We both thought we blew motors, on Yellow lane, after the power went back on, after a track call.

    Luckily, his track call was early enough in the heat, that he changed motors in time to get back on the track, and confirm it was the lane.

    As slow as the cars were, when the relay was not working right, I can't believe that they hadn't figured it out earlier.

    There had already been comments that the secret to the track, was to find a motor, that would run on Yellow.

    Luckily that situation with Wayne and I, finally woke them up to the obvious.
    "Get Yourself Retrofied"
    Chicagoland Raceway
    17B West Ogden Ave.
    Westmont,Il. 60559
    Phone-708-203-8003
    mikeswiss86@hotmail.com

    Check out Chicagoland Raceway on facebook.

  10. #25
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    Jun 2002
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    St Charles, Illinois, USA
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    How much does the FET resistance increase when they exceed 125 Deg F. - or higher up to the solder melting point? Heat is the enemy of all electronics.
    l.d. kelley, M.A. Ramcatlarry@aol.com

    50 year pin 1959-2009
    Racing slot cars in America
    USRA 2009 member 0028, 2017 #404
    IRRA, ISRA/USA, Hardbodies 1/24 & 1/32
    retired raceway owner(for now)
    Omni/Cidex service center

  11. #26
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    Jan 2003
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    Denmark
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    Larry,
    The resistance of the typical power-FET will increase by 50% when the temperature of the junction is increasing from 25 degreeC to 125 degreeC. Heat is the main enemy of FET's.

    Mike,
    Since you are running power-supplies I would think that there is som over-current protection. Most modern, switching power-supplies are switching off when the current out reaches a certain limit. In that care it is relativley easy, and cheap, to employ enough FET's to be able to handle the maximum power that the supply can deliver. 3 pcs IRF1404 are able to handle 225A continuosly (and mich more in bursts, more than 500A), and where I come from 3 pcs will cost you $3,50.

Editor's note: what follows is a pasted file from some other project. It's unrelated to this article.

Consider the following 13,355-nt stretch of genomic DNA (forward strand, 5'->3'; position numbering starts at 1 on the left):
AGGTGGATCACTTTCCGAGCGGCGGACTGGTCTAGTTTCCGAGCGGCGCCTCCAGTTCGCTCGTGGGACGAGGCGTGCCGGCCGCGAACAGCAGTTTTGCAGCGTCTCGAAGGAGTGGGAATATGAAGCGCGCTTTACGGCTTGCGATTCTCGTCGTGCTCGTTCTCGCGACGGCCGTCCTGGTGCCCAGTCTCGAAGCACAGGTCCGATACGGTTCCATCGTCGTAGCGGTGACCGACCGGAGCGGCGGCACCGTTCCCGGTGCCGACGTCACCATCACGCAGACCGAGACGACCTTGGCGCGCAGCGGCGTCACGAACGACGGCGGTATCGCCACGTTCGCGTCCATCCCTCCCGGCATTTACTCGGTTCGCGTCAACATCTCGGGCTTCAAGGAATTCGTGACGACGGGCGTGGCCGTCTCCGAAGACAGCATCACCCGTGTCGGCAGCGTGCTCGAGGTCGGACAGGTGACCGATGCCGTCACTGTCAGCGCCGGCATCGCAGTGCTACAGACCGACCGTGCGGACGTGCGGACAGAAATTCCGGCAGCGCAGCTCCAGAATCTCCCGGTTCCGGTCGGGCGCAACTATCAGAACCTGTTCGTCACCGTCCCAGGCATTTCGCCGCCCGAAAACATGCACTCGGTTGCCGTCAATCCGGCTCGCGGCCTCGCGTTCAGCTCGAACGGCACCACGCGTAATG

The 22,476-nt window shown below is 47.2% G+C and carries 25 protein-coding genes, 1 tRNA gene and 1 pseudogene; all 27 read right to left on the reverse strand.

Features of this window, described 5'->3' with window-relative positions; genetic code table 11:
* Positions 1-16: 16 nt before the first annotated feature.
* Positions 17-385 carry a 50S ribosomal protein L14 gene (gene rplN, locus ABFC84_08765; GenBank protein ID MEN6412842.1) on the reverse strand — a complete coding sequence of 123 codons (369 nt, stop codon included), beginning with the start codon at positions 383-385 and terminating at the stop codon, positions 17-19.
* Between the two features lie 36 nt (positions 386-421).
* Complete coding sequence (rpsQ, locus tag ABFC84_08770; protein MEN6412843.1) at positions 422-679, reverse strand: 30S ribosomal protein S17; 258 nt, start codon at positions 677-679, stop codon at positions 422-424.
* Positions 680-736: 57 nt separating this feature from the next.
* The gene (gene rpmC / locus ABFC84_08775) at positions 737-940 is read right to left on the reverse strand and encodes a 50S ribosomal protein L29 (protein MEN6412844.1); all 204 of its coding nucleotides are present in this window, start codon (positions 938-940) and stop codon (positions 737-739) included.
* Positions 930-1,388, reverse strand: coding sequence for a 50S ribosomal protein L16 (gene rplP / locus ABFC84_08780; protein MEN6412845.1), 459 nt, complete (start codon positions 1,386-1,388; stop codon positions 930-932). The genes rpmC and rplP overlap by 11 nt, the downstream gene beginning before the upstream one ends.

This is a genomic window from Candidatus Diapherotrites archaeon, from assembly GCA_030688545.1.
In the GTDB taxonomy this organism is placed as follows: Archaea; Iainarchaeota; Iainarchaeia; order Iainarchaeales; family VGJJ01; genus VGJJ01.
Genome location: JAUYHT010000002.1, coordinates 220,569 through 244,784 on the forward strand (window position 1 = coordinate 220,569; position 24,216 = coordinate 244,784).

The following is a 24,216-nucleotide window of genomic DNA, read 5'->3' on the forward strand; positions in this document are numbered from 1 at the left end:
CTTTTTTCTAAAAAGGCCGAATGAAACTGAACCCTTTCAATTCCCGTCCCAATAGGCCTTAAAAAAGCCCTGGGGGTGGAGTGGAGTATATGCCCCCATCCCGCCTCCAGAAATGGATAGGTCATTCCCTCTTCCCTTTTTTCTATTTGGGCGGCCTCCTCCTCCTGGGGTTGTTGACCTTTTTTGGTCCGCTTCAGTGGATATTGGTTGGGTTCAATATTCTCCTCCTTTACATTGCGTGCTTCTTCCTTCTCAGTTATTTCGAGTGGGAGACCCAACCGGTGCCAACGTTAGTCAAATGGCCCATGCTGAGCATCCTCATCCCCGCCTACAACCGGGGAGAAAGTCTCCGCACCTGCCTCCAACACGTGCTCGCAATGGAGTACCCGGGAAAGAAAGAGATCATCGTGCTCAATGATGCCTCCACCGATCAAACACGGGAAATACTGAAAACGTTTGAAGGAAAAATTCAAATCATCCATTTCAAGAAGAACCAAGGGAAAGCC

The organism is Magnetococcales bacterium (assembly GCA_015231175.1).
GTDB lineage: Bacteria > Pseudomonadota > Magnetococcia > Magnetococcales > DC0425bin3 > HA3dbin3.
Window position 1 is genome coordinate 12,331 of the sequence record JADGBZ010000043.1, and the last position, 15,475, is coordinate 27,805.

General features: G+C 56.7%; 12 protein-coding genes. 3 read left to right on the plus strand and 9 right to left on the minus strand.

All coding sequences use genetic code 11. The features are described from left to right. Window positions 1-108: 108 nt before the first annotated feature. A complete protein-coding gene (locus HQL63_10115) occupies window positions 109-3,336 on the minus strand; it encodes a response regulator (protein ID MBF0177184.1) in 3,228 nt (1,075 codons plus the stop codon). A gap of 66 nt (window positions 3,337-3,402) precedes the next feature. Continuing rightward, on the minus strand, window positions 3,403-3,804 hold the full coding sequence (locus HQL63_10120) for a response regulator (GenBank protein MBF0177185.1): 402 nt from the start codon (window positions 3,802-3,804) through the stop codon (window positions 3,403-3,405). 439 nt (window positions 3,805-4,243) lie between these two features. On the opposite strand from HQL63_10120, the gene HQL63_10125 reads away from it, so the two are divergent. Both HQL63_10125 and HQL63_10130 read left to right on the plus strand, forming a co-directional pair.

Steen

  12. #27
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    Jan 2008
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    mechanicsville Virginia
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    I will not be going this way for the track I am helping with but For $20 each what about something like this? Seems like it would work and be better than a mercury wetted relay

    https://www.mouser.com/ds/2/427/vs-f...10-1110749.pdf
    Anything worth doing is worth overdoing

  13. #28
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    That should work.
    You just have to make sure that you switch it on properly.

    Steen

  14. #29
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    Home of the 2007 USRA Nats and a pretty fast King Track
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    Don, why reinvent the wheel? a standard relay will work fine for your purpose at 1/3 or less the cost AND not require your expertise should a problem arise....just a thought.
    There are "Racers" and there are "Talkers".....which one are you?

  15. #30
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    mechanicsville Virginia
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    Indeed RK. I'm going with automotive relays. (post 27) However, having found those big chassis mount FET switches for $20 I thought it was noteworthy for anyone setting up a world class track. Who will be the first to say they have "no loss solid state switching.

    Did you check the specs? 435 Amps continuous, over a 1000 pulsed. 650Watts. 0.001 ohm on R. Switch 8 of them with a wall wart. jus sayin.
    Anything worth doing is worth overdoing